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HAS ARENA LOAN COLLAPSED?
NBA MAY HAVE RAISED OBJECTIONS TO FINANCING OF JAZZ FACILITY

SHARE HAS ARENA LOAN COLLAPSED?
NBA MAY HAVE RAISED OBJECTIONS TO FINANCING OF JAZZ FACILITY

A financing package for a new arena for the Utah Jazz may have fallen through - apparently the result of objections by the National Basketball Association, sources said.

The NBA general counsel's office told the Deseret News the financing package must be approved by the NBA if part of any loan is secured by the franchise. Miller has not requested approval yet, but chances are he would be denied if he so requested, sources said.The NBA was concerned about a loan from a Dutch bank because so much of the franchise was leveraged.

Jazz general manager Tim Howells would not confirm or deny that the Dutch deal has fallen through - but said Miller and Robert Hyde, vice president of finance for the Jazz, were involved in a "major meeting" Monday morning.

Salt Lake City's Redevelopment Agency, which has committed $27 million to Miller to acquire land for the arena, believes the Jazz owner will be successful in financing the sports complex, said Mike Chitwood, RDA executive director.

Consequently, the agency is going forward with negotiations to acquire the final two land parcels for the arena and continuing with demolition of existing buildings.

The RDA has agreed to sell $27 million in bonds to acquire the land for Miller's arena and make improvements to the public land surrounding the facility. The city would own the property and lease it to Miller.

Sources said Miller has another financing deal in the works, which apparently is the reason for Monday's meeting.

Chitwood acknowledged Miller and the Dutch bank previously thought to be financing the deal haven't reached an agreement on terms for a loan.

"A few parts (of the loan package) were troublesome to him (Miller), and he was looking to other lenders for the development of that package," Chitwood said. Chitwood declined to identify the other lenders.

However, Shearson Lehman Hutton Inc. is thought to be the possible primary lender in the alternative funding package, one source said. The firm may arrange for a taxable bond to be sold for Miller.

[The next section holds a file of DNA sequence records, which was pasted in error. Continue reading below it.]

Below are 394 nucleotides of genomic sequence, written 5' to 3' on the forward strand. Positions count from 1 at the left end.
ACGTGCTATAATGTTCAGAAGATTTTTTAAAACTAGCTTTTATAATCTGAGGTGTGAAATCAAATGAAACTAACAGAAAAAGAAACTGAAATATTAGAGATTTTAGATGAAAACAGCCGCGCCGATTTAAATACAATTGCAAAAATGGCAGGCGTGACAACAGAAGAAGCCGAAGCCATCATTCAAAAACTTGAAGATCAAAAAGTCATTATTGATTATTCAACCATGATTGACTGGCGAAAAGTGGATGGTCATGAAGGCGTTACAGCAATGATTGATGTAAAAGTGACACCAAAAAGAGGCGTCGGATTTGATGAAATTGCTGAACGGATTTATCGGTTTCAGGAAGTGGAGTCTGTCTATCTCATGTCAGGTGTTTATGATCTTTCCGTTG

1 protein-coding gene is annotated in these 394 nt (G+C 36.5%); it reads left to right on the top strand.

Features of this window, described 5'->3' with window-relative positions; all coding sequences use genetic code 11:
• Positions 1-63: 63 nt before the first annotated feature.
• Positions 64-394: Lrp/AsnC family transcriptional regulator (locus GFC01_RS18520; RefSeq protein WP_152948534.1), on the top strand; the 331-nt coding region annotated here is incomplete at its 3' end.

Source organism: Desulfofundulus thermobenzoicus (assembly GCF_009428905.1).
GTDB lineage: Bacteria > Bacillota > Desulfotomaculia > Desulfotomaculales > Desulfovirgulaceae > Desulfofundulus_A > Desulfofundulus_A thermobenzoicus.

A Shearson Lehman representative could not be reached by press time to confirm that report.

Progress of negotiations is enough to instill confidence in Chitwood that the RDA/Miller partnership should continue. "I feel very comfortable with Larry and what he's trying to do," he said.

The RDA has already acquired half of the block destined to be the site of the new arena. Agreements on two parcels owned by Fimsa Inc., a holding company for First Interstate Bank, and the Senior Corp. have been signed, Miller said.

Negotiations with Travelers Insurance Co and Triad America - owners of the other half of the block - are continuing, Chitwood said. Last month the RDA voted to begin condemnation proceedings against Salt Lake City's Redevelopment Agency, which has committed $27 million to Miller to acquire land for the arena, believes the Jazz owner will be successful in financing the sports complex, said Mike Chitwood, RDA executive director.

Consequently, the agency is going forward with negotiations to acquire the final two land parcels for the arena and continuing with demolition of existing buildings.

The RDA has agreed to sell $27 million in bonds to acquire the land for Miller's arena and make improvements to the public land surrounding the facility. The city would own the property and lease it to Miller.

Sources said Miller has another financing deal in the works, which apparently is the reason for Monday's meeting.

Chitwood acknowledged Miller and the Dutch bank previously thought to be financing the deal haven't reached an agreement on terms for a loan.

"A few parts (of the loan package) were troublesome to him (Miller), and he was looking to other lenders for the development of that package," Chitwood said. Chitwood declined to identify the other lenders.

However, Shearson Lehman Hutton Inc. is thought to be the possible primary lender in the alternative funding package, one source said. The firm may arrange for a taxable bond to be sold for Miller.

A Shearson Lehman representative could not be reached by press time to confirm that report.

Progress of negotiations is enough to instill confidence in Chitwood that the RDA/Miller partnership should continue. "I feel very comfortable with Larry and what he's trying to do," he said.

The RDA has already acquired half of the block destined to be the site of the new arena. Agreements on two parcels owned by Fimsa Inc., a holding company for First Interstate Bank, and the Senior Corp. have been signed, Miller said.

Negotiations with Travelers Insurance Co and Triad America - owners of the other half of the block - are continuing, Chitwood said. Last month the RDA voted to begin condemnation proceedings against Travelers while continuing negotiations.

In late August, Miller hailed the completion of the financing package as the most important step in building the new arena and keeping the NBA franchise in Utah. Miller's monthly payments of about $640,000 would begin upon completion of the arena.

Miller's biggest fear was that the arena would open too soon before the 1991-92 basketball and hockey seasons, and he'd have to make payments without the income from a full schedule of events.

As of Aug. 29, Miller expected groundbreaking within six weeks. The construction was expected to take about 18 months.

Construction of the new Jazz arena will play an imporant role in Utah's bid for 1998 Winter Olympics. Organizers want to hold hockey events in the new facility.